My vote for toughest job in America goes to James O. Horton, a history professor at George Washington University who last week agreed to help plan the slave exhibit for Disney's America.
I called Horton, who is on leave writing a book about race in America, to ask how he could even hope to succeed. How could he justify some Kunta Kinte-style whipping post next to the cotton candy stand?
"Now, nobody knows what this is going to look like yet," he said.
But what else could it look like? Disney's America is, after all, being proposed as a theme park with rides and refreshments. And slavery was hell.
"I can't speak for Disney, but if I have anything to do with the display, you won't see something that will simply make you angry," Horton said.
He said he had in mind an exhibit that would show the horrors of slavery while highlighting the resilience of black people. He said he wanted to leave black visitors with a "feeling of pride" at knowing their ancestors had survived the experience.
"I envision black parents saying to their children, 'See what your ancestors did so that you can have the opportunities that you have today? You have a responsibility not to let them down,' " Horton said.
That sounded like a whitewash to me.
Whenever I drive through a southern rural area and see a plantation, my chest does not surge with pride. I am reminded of the millions of black people who filled the rows between the cotton stalks, backs bent, hands all cut up, women giving birth in the fields, women with babies on their backs in the hot sun, working till they dropped.
It's enough to make me scream. If that's what Disney's America wants me to do, I say stick with roller coasters.
Talk of slavery reminds me of how black people helped build America, for free, and how today the sons and daughters of the slave masters have managed to manipulate the images of black people so as to portray us as lazy, hateful and unpatriotic.
So don't fault me for doubting that Disney, which used Davy Crockett to help convince a nation that Native Americans had no right to be here, suddenly intends to do right by blacks.
Horton said he had written critically about the absence of blacks in the "American Experience" exhibit at Disney's Epcot Center in Orlando, Fla. Disney officials heard about his views and contacted him about being a consultant. Horton said he was persuaded to join the team by Disney's promise that the slave exhibit would be based on "serious scholarship."
Along with Horton, 51, who also serves as director of the Afro-American Communities Project of the National Museum of American History at the Smithsonian, Disney selected Eric Foner, a history professor at Columbia University, to serve as a consultant.
Horton said he believed America was ready for a "serious, but not necessarily hard-core," look at slavery.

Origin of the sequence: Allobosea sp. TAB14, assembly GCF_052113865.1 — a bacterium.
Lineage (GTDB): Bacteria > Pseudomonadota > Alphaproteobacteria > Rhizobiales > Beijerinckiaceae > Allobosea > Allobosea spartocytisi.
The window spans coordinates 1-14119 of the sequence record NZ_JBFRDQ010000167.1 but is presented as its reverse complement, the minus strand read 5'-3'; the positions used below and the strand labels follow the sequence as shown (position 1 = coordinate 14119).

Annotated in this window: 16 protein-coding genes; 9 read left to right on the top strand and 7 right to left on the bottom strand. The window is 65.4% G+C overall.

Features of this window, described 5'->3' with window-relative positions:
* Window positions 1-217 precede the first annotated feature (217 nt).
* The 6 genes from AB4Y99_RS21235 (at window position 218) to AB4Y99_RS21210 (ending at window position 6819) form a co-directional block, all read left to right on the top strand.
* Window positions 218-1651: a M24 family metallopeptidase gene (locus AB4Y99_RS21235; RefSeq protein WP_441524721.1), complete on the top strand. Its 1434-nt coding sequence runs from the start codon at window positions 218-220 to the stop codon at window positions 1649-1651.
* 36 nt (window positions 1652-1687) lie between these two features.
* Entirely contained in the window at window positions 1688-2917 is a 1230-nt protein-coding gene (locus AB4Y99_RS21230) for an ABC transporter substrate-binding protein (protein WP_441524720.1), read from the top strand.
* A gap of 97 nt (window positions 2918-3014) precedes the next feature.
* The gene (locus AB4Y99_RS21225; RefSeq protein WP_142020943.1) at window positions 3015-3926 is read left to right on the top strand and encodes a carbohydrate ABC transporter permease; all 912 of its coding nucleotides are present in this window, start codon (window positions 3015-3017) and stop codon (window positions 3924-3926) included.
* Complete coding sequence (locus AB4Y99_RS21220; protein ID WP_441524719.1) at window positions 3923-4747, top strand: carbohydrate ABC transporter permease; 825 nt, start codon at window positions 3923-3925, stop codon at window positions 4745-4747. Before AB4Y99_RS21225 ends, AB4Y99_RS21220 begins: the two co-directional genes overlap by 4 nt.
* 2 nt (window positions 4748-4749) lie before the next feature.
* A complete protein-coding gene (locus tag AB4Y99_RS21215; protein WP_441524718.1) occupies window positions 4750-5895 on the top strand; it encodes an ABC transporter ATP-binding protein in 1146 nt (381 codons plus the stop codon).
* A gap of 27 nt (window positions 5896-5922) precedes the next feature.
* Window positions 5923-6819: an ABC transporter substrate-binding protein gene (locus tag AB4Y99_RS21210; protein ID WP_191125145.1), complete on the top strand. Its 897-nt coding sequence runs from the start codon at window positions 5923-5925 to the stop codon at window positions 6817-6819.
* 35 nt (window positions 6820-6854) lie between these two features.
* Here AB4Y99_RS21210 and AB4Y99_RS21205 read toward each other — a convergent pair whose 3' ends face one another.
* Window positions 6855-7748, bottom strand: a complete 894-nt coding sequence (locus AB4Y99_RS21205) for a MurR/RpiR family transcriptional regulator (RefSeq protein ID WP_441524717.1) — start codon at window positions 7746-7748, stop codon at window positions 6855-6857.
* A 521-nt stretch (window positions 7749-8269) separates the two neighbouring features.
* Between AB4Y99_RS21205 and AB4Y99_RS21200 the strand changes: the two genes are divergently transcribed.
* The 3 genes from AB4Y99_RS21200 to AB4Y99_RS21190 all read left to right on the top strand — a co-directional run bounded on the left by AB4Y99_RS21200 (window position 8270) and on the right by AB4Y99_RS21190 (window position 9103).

"I really believe that most Americans feel about their country the way they feel about their children," Horton said. "You love your child, warts and all, and you can love your country the same way and be dedicated to making it all it can be. If you don't have a realistic view of your child or your country, you're likely to be a bad parent and a bad citizen."
But which view of reality will Disney choose? During the brutal centuries of slavery, the oppression took many forms. Slavery in New York was not the same as in Natchez, Mississippi, where the most recalcitrant were sent when they were sold "down the river." Will Disney choose a milder version or come up with some Colonial Williamsburg-style fantasy of its own?
"Just to make the point that slavery manifested itself differently will educate a lot of people," Horton said. "I have students who come to me with only the vaguest notions of slavery. They just think it was the absence of freedom and no sense that it was an integral part of the American story."
Horton thinks Disney's view of slavery would be a start for those millions of whites who'd never take a black history course or visit the National Archives.
I figure people like that probably don't want to know any more anyway. They'll be satisfied with whatever Disney serves them as long as it doesn't upset whites.
"I am well aware of the difficulties involved in mixing entertainment with serious scholarship," Horton said. "I also understand the danger that fantasy history could obscure the array of fine museums, libraries and archives already in the D.C area. . . . I am convinced that the Disney project can complement historical Washington and prove that serious history can be every bit as fascinating as fantasy and even more compelling."
Professor Horton is well-intentioned, but nothing he had to say could ease my concerns. What is Horton going to do about all those millions of black people the sharks fed on in the Middle Passage? What about this incredibly tragic legacy of slavery that we are living today? It's not over, America. Jamestown was no Ellis Island.
"I had the same reservations, that Disney would sugarcoat the American experience," Horton said. "But I came to the conclusion that they will build a historic theme park and that a professor of history had better be involved. Otherwise, how can we complain if it doesn't turn out right?"
The same way we'll complain with him on the job.